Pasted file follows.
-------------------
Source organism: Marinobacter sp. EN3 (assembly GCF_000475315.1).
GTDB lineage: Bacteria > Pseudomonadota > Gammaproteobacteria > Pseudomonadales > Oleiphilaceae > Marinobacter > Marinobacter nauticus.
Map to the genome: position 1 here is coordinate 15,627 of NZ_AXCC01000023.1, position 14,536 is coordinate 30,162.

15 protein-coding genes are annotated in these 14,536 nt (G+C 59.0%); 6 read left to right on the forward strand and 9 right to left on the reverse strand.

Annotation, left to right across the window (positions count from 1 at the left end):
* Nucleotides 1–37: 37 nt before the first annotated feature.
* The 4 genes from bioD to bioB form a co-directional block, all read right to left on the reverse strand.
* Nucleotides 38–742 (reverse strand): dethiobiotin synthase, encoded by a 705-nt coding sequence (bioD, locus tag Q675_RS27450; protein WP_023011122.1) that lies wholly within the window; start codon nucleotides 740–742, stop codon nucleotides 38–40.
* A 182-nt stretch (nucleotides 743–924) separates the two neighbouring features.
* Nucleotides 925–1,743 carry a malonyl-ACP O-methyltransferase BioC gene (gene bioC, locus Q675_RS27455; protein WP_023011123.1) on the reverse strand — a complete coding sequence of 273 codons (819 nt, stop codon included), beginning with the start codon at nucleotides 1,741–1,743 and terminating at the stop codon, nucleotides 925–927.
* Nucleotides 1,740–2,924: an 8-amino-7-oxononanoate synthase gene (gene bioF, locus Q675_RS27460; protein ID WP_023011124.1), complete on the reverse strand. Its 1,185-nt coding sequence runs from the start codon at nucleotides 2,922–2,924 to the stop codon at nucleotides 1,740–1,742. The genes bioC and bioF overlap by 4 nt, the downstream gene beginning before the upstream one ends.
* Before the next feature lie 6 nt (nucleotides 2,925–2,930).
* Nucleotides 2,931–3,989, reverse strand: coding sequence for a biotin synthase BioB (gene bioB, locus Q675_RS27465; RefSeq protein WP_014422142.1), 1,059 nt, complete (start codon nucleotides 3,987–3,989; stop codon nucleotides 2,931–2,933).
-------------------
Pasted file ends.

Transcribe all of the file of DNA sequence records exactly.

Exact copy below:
Source organism: Marinobacter sp. EN3 (assembly GCF_000475315.1).
GTDB lineage: Bacteria > Pseudomonadota > Gammaproteobacteria > Pseudomonadales > Oleiphilaceae > Marinobacter > Marinobacter nauticus.
Map to the genome: position 1 here is coordinate 15,627 of NZ_AXCC01000023.1, position 14,536 is coordinate 30,162.

15 protein-coding genes are annotated in these 14,536 nt (G+C 59.0%); 6 read left to right on the forward strand and 9 right to left on the reverse strand.

Annotation, left to right across the window (positions count from 1 at the left end):
* Nucleotides 1–37: 37 nt before the first annotated feature.
* The 4 genes from bioD to bioB form a co-directional block, all read right to left on the reverse strand.
* Nucleotides 38–742 (reverse strand): dethiobiotin synthase, encoded by a 705-nt coding sequence (bioD, locus tag Q675_RS27450; protein WP_023011122.1) that lies wholly within the window; start codon nucleotides 740–742, stop codon nucleotides 38–40.
* A 182-nt stretch (nucleotides 743–924) separates the two neighbouring features.
* Nucleotides 925–1,743 carry a malonyl-ACP O-methyltransferase BioC gene (gene bioC, locus Q675_RS27455; protein WP_023011123.1) on the reverse strand — a complete coding sequence of 273 codons (819 nt, stop codon included), beginning with the start codon at nucleotides 1,741–1,743 and terminating at the stop codon, nucleotides 925–927.
* Nucleotides 1,740–2,924: an 8-amino-7-oxononanoate synthase gene (gene bioF, locus Q675_RS27460; protein ID WP_023011124.1), complete on the reverse strand. Its 1,185-nt coding sequence runs from the start codon at nucleotides 2,922–2,924 to the stop codon at nucleotides 1,740–1,742. The genes bioC and bioF overlap by 4 nt, the downstream gene beginning before the upstream one ends.
* Before the next feature lie 6 nt (nucleotides 2,925–2,930).
* Nucleotides 2,931–3,989, reverse strand: coding sequence for a biotin synthase BioB (gene bioB, locus Q675_RS27465; RefSeq protein WP_014422142.1), 1,059 nt, complete (start codon nucleotides 3,987–3,989; stop codon nucleotides 2,931–2,933).